1) In the UK, I love black tea with milk.  You can buy tea in the USA.  Perhaps this is obvious.  The thing that is trickier is finding a kettle!  I have a whistling kettle in my flat that sits on the hob and makes me think of camping trips whenever I use it.  The thing other Brits and I have decided is distinctly absent is squash (to American readers - diluting juice?).  If anyone has a source in the USA, PM me!

2) Brits are (I believe!) famous for being very (overly?) polite.  Most Americans I have encountered are also incredibly polite - just about different things.  For example, I was profusely apologised to when the ATM I was asked to use to activate my bank account had a technical fault, and thus I had to move a WHOLE TEN FEET to a different ATM.  Conversely, it has made me realise how silly some of the things we apologise for in the UK are - e.g. the thing where if you are walking towards someone and will bump into them if one of you doesn't move, which brits feel the need to apologise for.  When really, no-one is at fault!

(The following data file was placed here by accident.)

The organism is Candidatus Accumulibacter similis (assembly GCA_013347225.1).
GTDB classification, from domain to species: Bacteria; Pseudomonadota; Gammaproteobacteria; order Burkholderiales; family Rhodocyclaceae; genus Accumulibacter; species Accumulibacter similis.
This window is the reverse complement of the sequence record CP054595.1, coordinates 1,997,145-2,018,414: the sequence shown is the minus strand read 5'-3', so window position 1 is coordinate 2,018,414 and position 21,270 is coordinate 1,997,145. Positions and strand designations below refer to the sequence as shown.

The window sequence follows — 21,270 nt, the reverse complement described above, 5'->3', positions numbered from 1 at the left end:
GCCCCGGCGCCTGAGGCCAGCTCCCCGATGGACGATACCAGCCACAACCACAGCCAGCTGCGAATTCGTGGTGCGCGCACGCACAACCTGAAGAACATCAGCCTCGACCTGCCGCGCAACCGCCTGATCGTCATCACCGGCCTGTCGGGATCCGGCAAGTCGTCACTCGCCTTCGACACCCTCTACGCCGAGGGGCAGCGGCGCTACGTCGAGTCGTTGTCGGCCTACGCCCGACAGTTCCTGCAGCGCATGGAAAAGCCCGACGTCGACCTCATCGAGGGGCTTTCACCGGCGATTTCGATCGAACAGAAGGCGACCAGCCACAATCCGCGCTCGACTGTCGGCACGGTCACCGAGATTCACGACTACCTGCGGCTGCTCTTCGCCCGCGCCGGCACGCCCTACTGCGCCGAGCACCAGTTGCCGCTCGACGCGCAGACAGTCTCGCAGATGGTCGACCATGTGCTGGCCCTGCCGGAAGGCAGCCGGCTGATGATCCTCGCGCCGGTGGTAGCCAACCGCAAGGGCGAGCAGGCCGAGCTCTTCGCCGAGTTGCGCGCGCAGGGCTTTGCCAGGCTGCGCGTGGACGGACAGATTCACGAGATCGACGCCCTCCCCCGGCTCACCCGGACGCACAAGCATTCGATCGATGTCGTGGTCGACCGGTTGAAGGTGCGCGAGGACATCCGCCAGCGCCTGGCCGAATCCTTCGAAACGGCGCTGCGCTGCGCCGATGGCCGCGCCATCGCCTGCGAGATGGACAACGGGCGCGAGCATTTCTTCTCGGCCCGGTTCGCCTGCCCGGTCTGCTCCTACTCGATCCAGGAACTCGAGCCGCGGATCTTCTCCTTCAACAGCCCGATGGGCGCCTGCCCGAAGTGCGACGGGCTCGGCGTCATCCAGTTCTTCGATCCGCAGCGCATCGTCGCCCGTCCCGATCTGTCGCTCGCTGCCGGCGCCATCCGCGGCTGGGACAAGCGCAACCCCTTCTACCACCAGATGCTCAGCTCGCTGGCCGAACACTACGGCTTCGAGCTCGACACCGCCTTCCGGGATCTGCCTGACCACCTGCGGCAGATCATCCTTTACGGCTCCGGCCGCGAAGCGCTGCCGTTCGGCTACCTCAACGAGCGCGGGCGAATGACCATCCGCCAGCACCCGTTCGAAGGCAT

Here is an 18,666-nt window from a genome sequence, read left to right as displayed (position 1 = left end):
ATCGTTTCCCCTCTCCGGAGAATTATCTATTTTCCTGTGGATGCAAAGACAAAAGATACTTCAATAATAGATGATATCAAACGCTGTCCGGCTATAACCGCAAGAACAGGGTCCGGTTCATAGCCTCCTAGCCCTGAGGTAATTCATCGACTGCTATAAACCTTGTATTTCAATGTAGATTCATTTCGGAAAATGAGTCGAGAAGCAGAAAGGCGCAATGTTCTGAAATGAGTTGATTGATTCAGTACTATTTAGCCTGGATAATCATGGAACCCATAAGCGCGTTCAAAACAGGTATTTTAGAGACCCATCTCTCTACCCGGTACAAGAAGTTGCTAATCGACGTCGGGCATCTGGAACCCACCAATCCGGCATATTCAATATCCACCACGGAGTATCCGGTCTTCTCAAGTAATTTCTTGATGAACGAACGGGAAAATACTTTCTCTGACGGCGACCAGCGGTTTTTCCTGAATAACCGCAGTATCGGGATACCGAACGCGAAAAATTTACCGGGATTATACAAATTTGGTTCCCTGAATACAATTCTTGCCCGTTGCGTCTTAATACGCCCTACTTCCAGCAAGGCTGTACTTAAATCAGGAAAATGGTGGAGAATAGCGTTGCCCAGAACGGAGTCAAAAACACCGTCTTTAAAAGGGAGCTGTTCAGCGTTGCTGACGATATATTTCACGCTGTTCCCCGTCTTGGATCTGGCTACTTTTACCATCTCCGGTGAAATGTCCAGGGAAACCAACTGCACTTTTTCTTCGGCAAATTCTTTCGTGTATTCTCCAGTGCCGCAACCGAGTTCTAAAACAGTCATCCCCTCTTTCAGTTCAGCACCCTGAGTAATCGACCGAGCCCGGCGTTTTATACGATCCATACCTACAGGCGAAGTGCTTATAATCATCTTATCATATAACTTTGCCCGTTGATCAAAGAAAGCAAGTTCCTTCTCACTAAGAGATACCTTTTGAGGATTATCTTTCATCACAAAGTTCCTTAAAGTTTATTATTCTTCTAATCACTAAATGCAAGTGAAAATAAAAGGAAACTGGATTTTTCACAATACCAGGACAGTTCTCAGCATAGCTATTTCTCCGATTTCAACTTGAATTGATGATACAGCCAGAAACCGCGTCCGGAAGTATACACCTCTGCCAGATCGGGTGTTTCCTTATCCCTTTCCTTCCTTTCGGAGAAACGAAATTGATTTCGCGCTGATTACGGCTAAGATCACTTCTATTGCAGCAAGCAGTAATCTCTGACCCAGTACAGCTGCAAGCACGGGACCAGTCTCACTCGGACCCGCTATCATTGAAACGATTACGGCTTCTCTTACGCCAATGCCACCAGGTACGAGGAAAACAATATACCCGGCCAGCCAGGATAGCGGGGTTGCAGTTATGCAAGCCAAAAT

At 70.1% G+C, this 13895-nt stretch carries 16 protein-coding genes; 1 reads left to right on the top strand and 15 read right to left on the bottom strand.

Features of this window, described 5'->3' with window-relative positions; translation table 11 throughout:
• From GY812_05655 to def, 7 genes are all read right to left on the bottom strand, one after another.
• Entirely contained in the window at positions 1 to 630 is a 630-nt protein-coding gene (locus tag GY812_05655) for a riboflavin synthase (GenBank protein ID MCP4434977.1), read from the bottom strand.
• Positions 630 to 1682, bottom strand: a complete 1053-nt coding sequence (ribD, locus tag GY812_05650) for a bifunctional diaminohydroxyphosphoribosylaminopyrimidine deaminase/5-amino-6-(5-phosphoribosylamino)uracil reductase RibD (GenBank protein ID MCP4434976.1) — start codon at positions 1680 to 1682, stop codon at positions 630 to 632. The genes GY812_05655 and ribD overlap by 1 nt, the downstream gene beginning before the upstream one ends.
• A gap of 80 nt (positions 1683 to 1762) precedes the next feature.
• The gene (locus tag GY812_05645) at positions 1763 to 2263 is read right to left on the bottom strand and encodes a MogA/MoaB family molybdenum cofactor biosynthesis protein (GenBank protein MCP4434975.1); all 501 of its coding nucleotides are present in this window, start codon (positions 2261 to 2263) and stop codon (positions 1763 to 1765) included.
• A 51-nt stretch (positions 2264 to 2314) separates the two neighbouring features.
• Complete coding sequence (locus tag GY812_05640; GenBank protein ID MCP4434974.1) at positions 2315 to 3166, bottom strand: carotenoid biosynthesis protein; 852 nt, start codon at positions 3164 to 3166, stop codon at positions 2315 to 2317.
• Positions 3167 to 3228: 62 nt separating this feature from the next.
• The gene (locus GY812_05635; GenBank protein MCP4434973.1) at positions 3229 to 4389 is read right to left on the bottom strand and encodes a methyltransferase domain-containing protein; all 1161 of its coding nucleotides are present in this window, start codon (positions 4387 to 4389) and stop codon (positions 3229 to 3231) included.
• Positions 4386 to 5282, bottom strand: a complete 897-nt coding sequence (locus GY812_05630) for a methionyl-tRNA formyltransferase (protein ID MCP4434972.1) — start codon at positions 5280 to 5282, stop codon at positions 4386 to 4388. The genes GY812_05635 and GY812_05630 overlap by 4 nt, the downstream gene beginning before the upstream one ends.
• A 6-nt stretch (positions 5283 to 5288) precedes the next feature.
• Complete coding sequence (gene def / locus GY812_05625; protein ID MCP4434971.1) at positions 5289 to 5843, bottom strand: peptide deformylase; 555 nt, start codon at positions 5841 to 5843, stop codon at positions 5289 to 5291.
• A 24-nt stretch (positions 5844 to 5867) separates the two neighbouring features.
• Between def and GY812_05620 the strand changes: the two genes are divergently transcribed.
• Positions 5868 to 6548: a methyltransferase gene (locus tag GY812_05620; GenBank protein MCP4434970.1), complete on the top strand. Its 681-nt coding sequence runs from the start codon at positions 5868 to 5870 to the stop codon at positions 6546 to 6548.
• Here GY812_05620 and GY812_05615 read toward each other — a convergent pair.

3) If going to the USA, always have a few spare dollar notes for tipping.  In the UK I was used to habitually tipping in restaurants (10%, usually), unless the service was truly awful.... and that's about it.  In the UK, I might round up a taxi fare if it was easier, or if the chat was good.  Some British people tip their hairdresser, or at a coffee shop if they have change, but again I wouldn't say it's expected.  Thus it is rather a culture shock to have to tip even the grumpiest taxi driver, and a rather heftier 15-20% in a restaurant.  It has been explained to me that tips are a notable part of peoples' pay, and as such, if I have under-tipped anytime this week, I can only deeply apologise.  I will improve!

4) I keep forgetting that tax is added to the price listed in shops.  This means I am never ready with the right cash - big sorry to anyone who has been kept waiting behind me in the queue this week.

5) Having a washing machine in your flat is a novelty in the USA (I have one in my flat.  Grateful ++.  I am way not organised enough to coordinate myself around taking it all to a launderette).